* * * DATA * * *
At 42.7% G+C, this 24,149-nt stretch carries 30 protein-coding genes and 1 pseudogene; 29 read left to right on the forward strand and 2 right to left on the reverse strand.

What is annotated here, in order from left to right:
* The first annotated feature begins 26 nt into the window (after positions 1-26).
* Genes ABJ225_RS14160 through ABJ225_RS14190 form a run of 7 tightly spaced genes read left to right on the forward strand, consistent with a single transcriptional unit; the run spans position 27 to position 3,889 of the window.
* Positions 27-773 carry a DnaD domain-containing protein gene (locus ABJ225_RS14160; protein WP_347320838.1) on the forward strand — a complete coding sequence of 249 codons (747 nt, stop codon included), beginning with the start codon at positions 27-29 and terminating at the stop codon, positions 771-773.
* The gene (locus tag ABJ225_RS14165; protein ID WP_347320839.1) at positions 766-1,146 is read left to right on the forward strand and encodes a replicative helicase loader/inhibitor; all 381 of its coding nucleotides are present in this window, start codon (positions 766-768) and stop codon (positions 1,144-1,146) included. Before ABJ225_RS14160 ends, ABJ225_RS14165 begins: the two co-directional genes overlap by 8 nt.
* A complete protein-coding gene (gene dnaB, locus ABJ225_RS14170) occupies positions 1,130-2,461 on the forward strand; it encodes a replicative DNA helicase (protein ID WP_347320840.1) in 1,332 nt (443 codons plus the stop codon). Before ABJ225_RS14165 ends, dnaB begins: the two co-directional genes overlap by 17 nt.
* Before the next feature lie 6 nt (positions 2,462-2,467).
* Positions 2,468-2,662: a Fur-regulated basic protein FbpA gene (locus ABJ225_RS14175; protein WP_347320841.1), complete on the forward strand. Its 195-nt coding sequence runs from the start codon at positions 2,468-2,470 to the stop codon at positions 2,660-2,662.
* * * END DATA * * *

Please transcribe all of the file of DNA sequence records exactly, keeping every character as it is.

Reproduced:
At 42.7% G+C, this 24,149-nt stretch carries 30 protein-coding genes and 1 pseudogene; 29 read left to right on the forward strand and 2 right to left on the reverse strand.

What is annotated here, in order from left to right:
* The first annotated feature begins 26 nt into the window (after positions 1-26).
* Genes ABJ225_RS14160 through ABJ225_RS14190 form a run of 7 tightly spaced genes read left to right on the forward strand, consistent with a single transcriptional unit; the run spans position 27 to position 3,889 of the window.
* Positions 27-773 carry a DnaD domain-containing protein gene (locus ABJ225_RS14160; protein WP_347320838.1) on the forward strand — a complete coding sequence of 249 codons (747 nt, stop codon included), beginning with the start codon at positions 27-29 and terminating at the stop codon, positions 771-773.
* The gene (locus tag ABJ225_RS14165; protein ID WP_347320839.1) at positions 766-1,146 is read left to right on the forward strand and encodes a replicative helicase loader/inhibitor; all 381 of its coding nucleotides are present in this window, start codon (positions 766-768) and stop codon (positions 1,144-1,146) included. Before ABJ225_RS14160 ends, ABJ225_RS14165 begins: the two co-directional genes overlap by 8 nt.
* A complete protein-coding gene (gene dnaB, locus ABJ225_RS14170) occupies positions 1,130-2,461 on the forward strand; it encodes a replicative DNA helicase (protein ID WP_347320840.1) in 1,332 nt (443 codons plus the stop codon). Before ABJ225_RS14165 ends, dnaB begins: the two co-directional genes overlap by 17 nt.
* Before the next feature lie 6 nt (positions 2,462-2,467).
* Positions 2,468-2,662: a Fur-regulated basic protein FbpA gene (locus ABJ225_RS14175; protein WP_347320841.1), complete on the forward strand. Its 195-nt coding sequence runs from the start codon at positions 2,468-2,470 to the stop codon at positions 2,660-2,662.